With the election coming to a close, the Trump and Biden campaigns, voting rights organizations and conservative groups are raising money and dispatching armies of lawyers for what could become a state-by-state, county-by-county legal battle over which ballots will ultimately be counted.
The deployments — involving hundreds of lawyers on both sides — go well beyond what has become normal since the disputed outcome in 2000, and are the result of the open efforts of President Trump and the Republicans to disqualify votes on technicalities and baseless charges of fraud at the end of a campaign in which the voting system has been severely tested by the coronavirus pandemic.
In the most aggressive moves to knock out registered votes in modern memory, Republicans have already sought to nullify ballots before they are counted in several states that could tip the balance of the Electoral College.
In an early test of one effort, a federal judge in Texas on Monday ruled against local Republicans who wanted to compel state officials to throw out more than 127,000 ballots cast at newly created drive-through polling places in the Houston area. The federal court ruling, which Republicans said they would appeal, came after a state court also ruled against them.
In key counties in Nevada, Michigan and Pennsylvania, Republicans are seeking, with mixed results so far, to force election board offices to give their election observers more open access so they can more effectively challenge absentee ballots as they are processed, a tactic Republicans in North Carolina are seeking to adopt statewide.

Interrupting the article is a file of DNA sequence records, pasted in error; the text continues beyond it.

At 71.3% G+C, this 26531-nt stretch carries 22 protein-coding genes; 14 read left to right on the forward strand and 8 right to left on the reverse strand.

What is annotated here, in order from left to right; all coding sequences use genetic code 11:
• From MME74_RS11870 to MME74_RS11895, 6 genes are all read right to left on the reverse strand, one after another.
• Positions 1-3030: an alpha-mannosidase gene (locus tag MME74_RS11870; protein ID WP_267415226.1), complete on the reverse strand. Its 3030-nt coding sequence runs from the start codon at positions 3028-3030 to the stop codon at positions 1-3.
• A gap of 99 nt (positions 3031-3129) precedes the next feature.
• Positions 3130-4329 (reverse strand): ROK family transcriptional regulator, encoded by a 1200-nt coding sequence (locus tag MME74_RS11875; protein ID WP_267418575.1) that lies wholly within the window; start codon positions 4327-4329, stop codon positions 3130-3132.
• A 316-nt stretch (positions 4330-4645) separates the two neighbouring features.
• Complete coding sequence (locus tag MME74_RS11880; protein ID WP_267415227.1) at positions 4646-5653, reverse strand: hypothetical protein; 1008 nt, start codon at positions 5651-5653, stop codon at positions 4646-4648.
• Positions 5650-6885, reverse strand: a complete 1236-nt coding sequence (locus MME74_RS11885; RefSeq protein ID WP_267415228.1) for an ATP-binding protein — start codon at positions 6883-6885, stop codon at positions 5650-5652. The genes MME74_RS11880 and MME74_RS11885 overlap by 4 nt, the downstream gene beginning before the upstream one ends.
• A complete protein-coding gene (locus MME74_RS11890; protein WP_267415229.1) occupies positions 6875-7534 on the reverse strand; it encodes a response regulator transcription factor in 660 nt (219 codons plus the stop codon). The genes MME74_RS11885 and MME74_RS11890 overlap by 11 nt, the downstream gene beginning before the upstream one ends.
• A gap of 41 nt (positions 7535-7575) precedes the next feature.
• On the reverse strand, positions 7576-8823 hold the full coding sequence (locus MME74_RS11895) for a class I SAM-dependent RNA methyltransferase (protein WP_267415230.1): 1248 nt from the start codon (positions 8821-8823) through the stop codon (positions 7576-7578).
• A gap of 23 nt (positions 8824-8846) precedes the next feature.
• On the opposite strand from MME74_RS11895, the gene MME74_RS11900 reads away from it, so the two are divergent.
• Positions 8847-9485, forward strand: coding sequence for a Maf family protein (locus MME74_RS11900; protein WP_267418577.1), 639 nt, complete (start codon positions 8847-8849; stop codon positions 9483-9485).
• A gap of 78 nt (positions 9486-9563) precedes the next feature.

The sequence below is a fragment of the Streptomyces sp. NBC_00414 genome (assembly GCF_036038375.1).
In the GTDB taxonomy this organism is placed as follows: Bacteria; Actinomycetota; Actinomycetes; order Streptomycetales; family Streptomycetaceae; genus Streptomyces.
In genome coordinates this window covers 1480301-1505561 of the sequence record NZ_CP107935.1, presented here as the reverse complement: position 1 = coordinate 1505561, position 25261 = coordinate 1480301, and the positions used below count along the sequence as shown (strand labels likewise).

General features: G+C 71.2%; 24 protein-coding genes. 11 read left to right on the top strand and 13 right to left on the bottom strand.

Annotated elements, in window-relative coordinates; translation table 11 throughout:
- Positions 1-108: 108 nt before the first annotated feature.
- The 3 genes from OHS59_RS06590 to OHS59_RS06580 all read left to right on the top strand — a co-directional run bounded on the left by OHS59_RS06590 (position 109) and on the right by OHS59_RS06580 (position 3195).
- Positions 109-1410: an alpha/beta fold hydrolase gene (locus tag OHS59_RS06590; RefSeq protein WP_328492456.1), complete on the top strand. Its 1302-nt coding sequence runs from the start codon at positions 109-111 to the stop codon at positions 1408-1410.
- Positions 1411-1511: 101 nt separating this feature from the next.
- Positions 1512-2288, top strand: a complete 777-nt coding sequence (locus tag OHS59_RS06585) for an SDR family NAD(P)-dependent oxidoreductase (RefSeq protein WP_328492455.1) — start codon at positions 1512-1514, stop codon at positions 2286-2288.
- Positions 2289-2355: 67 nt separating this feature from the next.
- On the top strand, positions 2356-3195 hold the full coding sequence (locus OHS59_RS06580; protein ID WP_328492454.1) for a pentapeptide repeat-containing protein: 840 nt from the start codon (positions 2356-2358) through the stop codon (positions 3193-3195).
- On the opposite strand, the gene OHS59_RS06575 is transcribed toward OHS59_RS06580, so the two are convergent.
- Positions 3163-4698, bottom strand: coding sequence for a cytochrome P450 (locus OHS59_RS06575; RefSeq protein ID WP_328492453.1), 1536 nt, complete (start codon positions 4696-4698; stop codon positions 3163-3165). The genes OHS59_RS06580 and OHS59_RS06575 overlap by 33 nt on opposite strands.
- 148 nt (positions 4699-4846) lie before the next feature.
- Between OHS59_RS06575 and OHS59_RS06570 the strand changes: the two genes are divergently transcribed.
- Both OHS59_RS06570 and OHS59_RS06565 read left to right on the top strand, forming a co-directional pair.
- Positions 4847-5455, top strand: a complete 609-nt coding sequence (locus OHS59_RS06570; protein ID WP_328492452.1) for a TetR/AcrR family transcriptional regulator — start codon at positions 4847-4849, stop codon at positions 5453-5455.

And everywhere, in a year that has seen record levels of early voting and a huge surge in use of voting by mail, Republicans are gearing up to challenge ballots with missing signatures or unclear postmarks.
In his last days of campaigning, Mr. Trump has essentially admitted that he does not expect to win without going to court. “As soon as that election is over,” he told reporters over the weekend, “we’re going in with our lawyers.”
Trailing consistently in the polls, Mr. Trump in that moment said out loud what other Republicans have preferred to say quietly, which is that his best chance of holding onto power at this point may rest in a scorched-earth campaign to disqualify as many votes as possible for his Democratic opponent, Joseph R. Biden Jr.
If there is a clear-cut outcome on Tuesday night that could not plausibly be challenged via legal action, all of the planning on both sides could become moot. But if there is no decisive result, the following days would likely see an intensifying multifront battle fought in a variety of states.